Cartoon Network And Its LGBT Characters
Cartoons have come a long way since I watched them when I was a little kid. Programs like Adventure Time introduced quirky characters whose development included self-love, the importance of friendship and a lot of encouraging ideas. When Clarence premiered, I knew I was going to love the show. The titular character is a fun, naive kid who has a lot of love to give. His eccentric way of thinking has won over friendships, with even his friends getting accustomed to his habits.
Eventually the show introduced a gay couple in a minor throwaway moment. To be fair, my first thought was “holy shit, there’s a gay couple on a cartoon show in the middle of the afternoon.” The greatest part of it is…it may have been a slight joke but it wasn’t at a gay person’s expense. There was no “look a stereotypical homosexual” joke; it was a teacher waiting for a blind date and she got excited at the prospect of someone coming but was disappointed to find out the guy was seeing another guy.
It was also amazing to watch Clarence‘s Jeff freak out over potentially losing a cook off; his two mothers enlisting Clarence in encouraging his best friend to participate in an event he fears he’ll lose. From an earlier episode from season one, you couldn’t tell who Jeff’s parents were since a family photo was obscured. When “Jeff Wins” premiered, I was ecstatic that his two moms were like any other couple on the show, encouraging their kids to do their best. Sometimes, even when you introduce a storyline with LGBT characters, you may get the usual disparaging dramatic background. That didn’t happen in Clarence.
A few months ago I started watching Steven Universe, simply because I couldn’t find the remote. Eventually I even recorded several episodes to watch on my days off, ultimately loving its characters and how the Crystal Gems used female pronouns. In “The Return,” Estelle‘s gem character, Garnet, was presumed to have been destroyed. The following episode, “Jail Break,” revealed that Garnet was a fusion of two gems: Ruby and Sapphire. The pair’s fusion is a display of their love for one another, with Garnet being the physical embodiment of their love.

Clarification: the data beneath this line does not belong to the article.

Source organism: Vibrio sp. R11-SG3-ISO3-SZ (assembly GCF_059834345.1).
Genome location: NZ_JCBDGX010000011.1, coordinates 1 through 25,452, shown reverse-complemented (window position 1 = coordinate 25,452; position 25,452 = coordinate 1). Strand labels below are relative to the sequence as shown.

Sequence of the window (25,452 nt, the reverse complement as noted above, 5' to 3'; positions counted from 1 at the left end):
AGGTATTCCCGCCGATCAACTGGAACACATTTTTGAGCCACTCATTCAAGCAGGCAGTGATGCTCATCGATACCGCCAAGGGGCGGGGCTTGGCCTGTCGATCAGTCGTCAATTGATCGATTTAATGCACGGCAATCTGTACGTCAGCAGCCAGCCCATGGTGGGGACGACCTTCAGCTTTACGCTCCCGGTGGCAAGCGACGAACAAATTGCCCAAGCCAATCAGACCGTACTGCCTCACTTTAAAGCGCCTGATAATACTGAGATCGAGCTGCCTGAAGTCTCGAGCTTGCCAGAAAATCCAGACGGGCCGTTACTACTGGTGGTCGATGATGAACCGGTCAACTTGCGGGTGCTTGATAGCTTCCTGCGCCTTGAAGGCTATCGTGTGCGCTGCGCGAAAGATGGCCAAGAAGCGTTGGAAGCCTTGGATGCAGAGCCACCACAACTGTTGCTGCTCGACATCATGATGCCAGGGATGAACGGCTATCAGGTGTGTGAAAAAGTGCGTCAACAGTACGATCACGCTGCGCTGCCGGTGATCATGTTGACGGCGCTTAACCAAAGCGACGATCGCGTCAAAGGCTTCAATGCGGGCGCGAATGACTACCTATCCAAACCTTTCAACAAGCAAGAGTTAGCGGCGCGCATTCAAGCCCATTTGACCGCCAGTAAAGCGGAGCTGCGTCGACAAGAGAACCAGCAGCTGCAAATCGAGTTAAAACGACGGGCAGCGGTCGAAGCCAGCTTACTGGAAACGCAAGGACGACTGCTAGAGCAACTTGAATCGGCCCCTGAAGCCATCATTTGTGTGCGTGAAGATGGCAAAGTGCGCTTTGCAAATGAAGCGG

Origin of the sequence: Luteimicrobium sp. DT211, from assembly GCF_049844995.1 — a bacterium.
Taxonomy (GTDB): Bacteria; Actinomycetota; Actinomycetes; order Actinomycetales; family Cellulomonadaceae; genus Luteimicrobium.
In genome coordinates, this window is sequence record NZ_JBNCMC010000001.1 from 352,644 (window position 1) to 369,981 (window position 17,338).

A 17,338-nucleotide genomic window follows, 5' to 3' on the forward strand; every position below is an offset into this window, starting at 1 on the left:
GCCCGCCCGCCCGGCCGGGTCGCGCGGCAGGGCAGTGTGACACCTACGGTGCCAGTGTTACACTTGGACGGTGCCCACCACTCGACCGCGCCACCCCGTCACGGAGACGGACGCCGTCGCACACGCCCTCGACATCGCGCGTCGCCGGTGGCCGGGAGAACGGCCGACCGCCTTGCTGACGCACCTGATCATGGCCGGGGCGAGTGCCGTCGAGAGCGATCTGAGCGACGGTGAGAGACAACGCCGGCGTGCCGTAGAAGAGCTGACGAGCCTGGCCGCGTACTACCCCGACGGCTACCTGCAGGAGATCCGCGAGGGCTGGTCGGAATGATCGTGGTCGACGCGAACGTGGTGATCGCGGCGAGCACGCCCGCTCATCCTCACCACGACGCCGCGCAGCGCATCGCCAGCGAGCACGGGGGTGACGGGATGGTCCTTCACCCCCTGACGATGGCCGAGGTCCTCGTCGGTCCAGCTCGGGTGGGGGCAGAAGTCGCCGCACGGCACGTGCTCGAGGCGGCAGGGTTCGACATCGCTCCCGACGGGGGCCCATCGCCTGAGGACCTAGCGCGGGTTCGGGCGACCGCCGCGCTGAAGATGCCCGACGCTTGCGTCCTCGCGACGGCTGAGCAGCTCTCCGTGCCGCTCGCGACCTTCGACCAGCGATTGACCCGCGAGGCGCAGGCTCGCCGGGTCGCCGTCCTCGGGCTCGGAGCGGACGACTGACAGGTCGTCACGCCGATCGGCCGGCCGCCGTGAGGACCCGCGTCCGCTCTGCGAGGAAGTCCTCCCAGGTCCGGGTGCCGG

After rejoining, Garnet is ecstatic about Ruby and Sapphire being together and sort of comes out to Steven, apologizing for never telling him she was a fusion. Steven reacts in the cutest manner, asking if he made an impression on the two, to which Garnet happily reply the fused lovers loved him. As the episode continued on, Garnet fought Jasper — who ultimately believes fusions are weak, alluding to those who disregard homosexuality and refuse to accept it — all while singing about how her fusion makes her a stronger person. I learned a very important lesson from watching that episode and true to Estelle’s lines, “I am made of love.” The only thing that matters is that I accept myself and fight for myself.
I’ve loved Cartoon Network since I was a young boy. I’ve seen cartoons come and go, with LGBT individuals and story lines being introduced as I grew up. I’m twenty something years old and I am still in awe of how networks are encouraging love for one another, specifically showing kids to accept others. Two decades ago you wouldn’t have seen this kind of acceptance and diversity on television in the middle of the day. Now I can come home, turn the TV on and see a physical embodiment of two lesbians in love or a kid with two moms. And I think that’s great.